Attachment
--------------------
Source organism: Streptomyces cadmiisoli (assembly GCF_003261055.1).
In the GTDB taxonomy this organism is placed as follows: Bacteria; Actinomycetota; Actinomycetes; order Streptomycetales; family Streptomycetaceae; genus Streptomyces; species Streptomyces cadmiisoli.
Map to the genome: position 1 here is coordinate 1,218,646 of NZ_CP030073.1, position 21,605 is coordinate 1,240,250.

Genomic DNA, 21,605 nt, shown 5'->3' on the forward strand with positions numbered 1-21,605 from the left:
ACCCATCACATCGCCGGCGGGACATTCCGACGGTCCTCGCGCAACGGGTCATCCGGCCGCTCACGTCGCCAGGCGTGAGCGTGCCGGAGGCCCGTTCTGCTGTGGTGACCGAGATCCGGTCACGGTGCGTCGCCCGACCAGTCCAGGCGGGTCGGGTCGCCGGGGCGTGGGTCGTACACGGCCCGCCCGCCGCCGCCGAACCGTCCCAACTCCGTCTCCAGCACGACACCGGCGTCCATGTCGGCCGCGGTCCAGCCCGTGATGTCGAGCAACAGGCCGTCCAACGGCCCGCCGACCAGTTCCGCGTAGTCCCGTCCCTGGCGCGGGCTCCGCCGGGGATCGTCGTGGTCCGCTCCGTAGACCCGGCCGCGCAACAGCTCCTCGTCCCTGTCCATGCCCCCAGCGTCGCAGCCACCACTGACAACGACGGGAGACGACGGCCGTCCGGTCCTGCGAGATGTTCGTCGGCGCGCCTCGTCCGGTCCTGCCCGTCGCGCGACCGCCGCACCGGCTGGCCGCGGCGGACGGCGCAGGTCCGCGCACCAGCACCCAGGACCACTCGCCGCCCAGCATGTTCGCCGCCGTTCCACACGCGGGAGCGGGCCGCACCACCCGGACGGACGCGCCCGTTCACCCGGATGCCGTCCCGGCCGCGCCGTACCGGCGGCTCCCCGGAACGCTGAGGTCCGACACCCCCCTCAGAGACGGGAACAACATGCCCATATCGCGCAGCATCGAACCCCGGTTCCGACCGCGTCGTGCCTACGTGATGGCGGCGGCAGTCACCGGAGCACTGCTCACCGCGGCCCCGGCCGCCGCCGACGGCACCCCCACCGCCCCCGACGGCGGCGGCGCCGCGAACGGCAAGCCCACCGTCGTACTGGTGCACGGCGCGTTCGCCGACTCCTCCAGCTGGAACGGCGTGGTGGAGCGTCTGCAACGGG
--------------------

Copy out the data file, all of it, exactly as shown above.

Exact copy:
Source organism: Streptomyces cadmiisoli (assembly GCF_003261055.1).
In the GTDB taxonomy this organism is placed as follows: Bacteria; Actinomycetota; Actinomycetes; order Streptomycetales; family Streptomycetaceae; genus Streptomyces; species Streptomyces cadmiisoli.
Map to the genome: position 1 here is coordinate 1,218,646 of NZ_CP030073.1, position 21,605 is coordinate 1,240,250.

Genomic DNA, 21,605 nt, shown 5'->3' on the forward strand with positions numbered 1-21,605 from the left:
ACCCATCACATCGCCGGCGGGACATTCCGACGGTCCTCGCGCAACGGGTCATCCGGCCGCTCACGTCGCCAGGCGTGAGCGTGCCGGAGGCCCGTTCTGCTGTGGTGACCGAGATCCGGTCACGGTGCGTCGCCCGACCAGTCCAGGCGGGTCGGGTCGCCGGGGCGTGGGTCGTACACGGCCCGCCCGCCGCCGCCGAACCGTCCCAACTCCGTCTCCAGCACGACACCGGCGTCCATGTCGGCCGCGGTCCAGCCCGTGATGTCGAGCAACAGGCCGTCCAACGGCCCGCCGACCAGTTCCGCGTAGTCCCGTCCCTGGCGCGGGCTCCGCCGGGGATCGTCGTGGTCCGCTCCGTAGACCCGGCCGCGCAACAGCTCCTCGTCCCTGTCCATGCCCCCAGCGTCGCAGCCACCACTGACAACGACGGGAGACGACGGCCGTCCGGTCCTGCGAGATGTTCGTCGGCGCGCCTCGTCCGGTCCTGCCCGTCGCGCGACCGCCGCACCGGCTGGCCGCGGCGGACGGCGCAGGTCCGCGCACCAGCACCCAGGACCACTCGCCGCCCAGCATGTTCGCCGCCGTTCCACACGCGGGAGCGGGCCGCACCACCCGGACGGACGCGCCCGTTCACCCGGATGCCGTCCCGGCCGCGCCGTACCGGCGGCTCCCCGGAACGCTGAGGTCCGACACCCCCCTCAGAGACGGGAACAACATGCCCATATCGCGCAGCATCGAACCCCGGTTCCGACCGCGTCGTGCCTACGTGATGGCGGCGGCAGTCACCGGAGCACTGCTCACCGCGGCCCCGGCCGCCGCCGACGGCACCCCCACCGCCCCCGACGGCGGCGGCGCCGCGAACGGCAAGCCCACCGTCGTACTGGTGCACGGCGCGTTCGCCGACTCCTCCAGCTGGAACGGCGTGGTGGAGCGTCTGCAACGGG